I n a modern version of an old-time barn raising, community members in Hampton have come together over the last three months to erect a new town hall without burdening the rural community with any debt.
Around two dozen volunteers have pitched in to construct the new municipal building, a 1,460-square-foot building on the eastbound side of Route 22, which opened earlier this month.
“It has been a real experience,” said supervisor Dave O’Brien. “I’m amazed by what the community could do when they worked together. We did this on a shoestring budget; it’s been fantastic.”
The previous town hall, a nearly century-old structure located where the new building now stands, was beginning to show its age and was no longer adequate for the needs of the community.
The building had slipped off its foundation, lacked adequate storage space and the heating and cooling systems were inadequate.
Recognizing the need, town officials began putting the money from sales tax receipts aside to address the problems. After seven years of saving, the community had $75,000, a nice amount of money, but under most situations, not enough to erect a new building without either taking on debt or raising taxes, neither of which were options.
But the town promised to supply volunteer labor, which helped reduce the cost of wages on the project.
The town also received favorable bids from local contractors: Garrick Construction, Filer Electric, and Williams Excavating, Plumbing and Heating.
“They did a lot at a much-reduced cost. Their feeling was that they live in the town and wanted to make contributions to the town,” O’Brien said.
The total of cost of the project is expected to be around $82,000. The structure would have cost between $250,000 and $300,000 without volunteer labor, O’Brien estimates. That represents nearly the entire operating budget for the town based on its 2013 fiscal budget.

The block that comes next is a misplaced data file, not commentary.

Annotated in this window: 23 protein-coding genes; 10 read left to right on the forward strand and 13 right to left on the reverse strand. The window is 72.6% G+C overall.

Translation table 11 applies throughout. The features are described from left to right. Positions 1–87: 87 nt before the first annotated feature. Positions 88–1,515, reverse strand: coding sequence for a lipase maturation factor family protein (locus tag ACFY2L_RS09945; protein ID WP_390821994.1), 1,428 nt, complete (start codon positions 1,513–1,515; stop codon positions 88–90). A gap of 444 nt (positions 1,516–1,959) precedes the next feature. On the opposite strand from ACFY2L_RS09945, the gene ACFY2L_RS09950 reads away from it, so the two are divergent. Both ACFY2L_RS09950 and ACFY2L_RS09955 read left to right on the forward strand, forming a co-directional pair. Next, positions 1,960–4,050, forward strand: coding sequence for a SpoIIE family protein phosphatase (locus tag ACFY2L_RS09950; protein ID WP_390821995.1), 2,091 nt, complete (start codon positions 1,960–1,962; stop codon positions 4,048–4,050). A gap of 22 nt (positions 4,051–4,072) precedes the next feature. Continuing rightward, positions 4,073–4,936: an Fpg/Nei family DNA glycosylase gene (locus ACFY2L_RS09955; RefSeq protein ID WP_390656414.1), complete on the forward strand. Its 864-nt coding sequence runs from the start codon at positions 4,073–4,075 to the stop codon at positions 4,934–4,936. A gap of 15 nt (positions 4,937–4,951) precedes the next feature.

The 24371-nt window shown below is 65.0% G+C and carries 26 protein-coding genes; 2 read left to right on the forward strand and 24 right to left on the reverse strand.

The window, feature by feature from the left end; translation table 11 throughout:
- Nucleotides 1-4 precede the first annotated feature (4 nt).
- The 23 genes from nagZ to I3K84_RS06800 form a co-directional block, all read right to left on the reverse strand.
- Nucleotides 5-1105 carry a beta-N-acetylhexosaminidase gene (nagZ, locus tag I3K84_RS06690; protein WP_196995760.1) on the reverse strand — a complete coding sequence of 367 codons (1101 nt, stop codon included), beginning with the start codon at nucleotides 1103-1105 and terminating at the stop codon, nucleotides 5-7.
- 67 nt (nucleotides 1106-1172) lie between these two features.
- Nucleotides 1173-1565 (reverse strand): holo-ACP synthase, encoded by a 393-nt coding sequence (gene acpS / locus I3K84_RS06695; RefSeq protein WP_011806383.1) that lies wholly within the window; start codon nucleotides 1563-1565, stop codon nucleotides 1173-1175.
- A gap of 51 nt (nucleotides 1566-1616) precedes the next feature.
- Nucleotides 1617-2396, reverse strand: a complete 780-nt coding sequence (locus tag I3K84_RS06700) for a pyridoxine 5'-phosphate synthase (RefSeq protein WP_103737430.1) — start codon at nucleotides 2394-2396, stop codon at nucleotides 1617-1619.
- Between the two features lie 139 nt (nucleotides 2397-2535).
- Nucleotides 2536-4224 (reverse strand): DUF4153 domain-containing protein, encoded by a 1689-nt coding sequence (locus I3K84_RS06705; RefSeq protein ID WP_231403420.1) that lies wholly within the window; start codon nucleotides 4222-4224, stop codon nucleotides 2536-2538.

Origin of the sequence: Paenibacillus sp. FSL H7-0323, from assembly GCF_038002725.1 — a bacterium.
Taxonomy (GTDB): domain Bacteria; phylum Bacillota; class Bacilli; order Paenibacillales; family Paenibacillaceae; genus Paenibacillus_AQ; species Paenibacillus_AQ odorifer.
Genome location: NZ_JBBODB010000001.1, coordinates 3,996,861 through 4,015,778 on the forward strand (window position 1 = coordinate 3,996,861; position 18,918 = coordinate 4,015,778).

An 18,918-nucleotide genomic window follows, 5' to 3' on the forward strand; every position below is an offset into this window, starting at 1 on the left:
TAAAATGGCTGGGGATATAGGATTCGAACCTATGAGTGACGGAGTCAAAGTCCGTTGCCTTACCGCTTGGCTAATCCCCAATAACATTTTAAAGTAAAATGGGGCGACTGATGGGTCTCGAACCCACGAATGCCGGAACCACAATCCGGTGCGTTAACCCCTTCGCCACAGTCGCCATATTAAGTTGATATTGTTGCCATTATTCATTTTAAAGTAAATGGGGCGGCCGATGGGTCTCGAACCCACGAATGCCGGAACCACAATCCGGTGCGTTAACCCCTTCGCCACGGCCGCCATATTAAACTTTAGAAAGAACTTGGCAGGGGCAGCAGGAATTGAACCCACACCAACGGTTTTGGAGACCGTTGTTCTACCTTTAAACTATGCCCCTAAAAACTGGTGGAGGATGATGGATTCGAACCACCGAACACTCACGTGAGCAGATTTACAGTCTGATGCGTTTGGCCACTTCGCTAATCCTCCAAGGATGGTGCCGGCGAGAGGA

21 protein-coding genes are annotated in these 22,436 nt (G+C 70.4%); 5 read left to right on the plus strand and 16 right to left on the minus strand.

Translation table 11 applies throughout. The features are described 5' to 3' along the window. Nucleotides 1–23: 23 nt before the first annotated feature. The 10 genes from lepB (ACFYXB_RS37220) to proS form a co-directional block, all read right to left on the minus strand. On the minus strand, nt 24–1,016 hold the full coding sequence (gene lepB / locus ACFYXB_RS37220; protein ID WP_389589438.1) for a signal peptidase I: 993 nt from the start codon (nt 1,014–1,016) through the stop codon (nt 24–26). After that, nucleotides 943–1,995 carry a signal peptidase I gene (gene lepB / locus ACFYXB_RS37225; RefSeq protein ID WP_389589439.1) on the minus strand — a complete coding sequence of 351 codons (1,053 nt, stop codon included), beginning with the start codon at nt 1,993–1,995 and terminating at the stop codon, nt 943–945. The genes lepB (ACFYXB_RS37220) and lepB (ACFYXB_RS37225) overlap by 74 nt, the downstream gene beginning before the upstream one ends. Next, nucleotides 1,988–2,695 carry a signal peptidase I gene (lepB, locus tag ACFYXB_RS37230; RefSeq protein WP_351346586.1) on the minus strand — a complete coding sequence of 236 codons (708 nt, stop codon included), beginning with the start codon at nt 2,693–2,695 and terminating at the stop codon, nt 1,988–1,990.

“We found a way to get the jobs done with the money we had,” he said.
O’Brien said about 20 community members volunteered their time, including four or five who were there on a regular basis.
A half-dozen convicts from Washington County’s alternative sentencing program for nonviolent criminals contributed to the project as well.
“They were real lifesavers,” O’Brien said. “They had some construction skills some of us didn’t have. It was a real blessing to have people with those skills.”
He estimates the town received a few hundred hours of volunteer labor from alternative sentencing participants and between 2,000 and 3,000 hours of volunteer labor total.
A slate roof, slate counter tops, a chandelier, ridge cap and even copper nails were donated by a dozen local businesses.
The exterior of the building is complete, other than some landscaping that will be completed next spring. A vinyl floor and some trim work will wrap up the interior of the building and should be finished in the next few weeks.
Tongue and groove wainscoting and a pair of slate “Town Hall” signs from the old town board have been worked into the building’s design.
Last week’s elections were held in the new town hall and the next board meeting on Nov. 21 will be held in the building’s meeting room.
But the building will be familiar to the many residents who lent a helping hand during its construction.
“It’s amazing the amount of help you receive when people know there’s help to be had,” O’Brien said.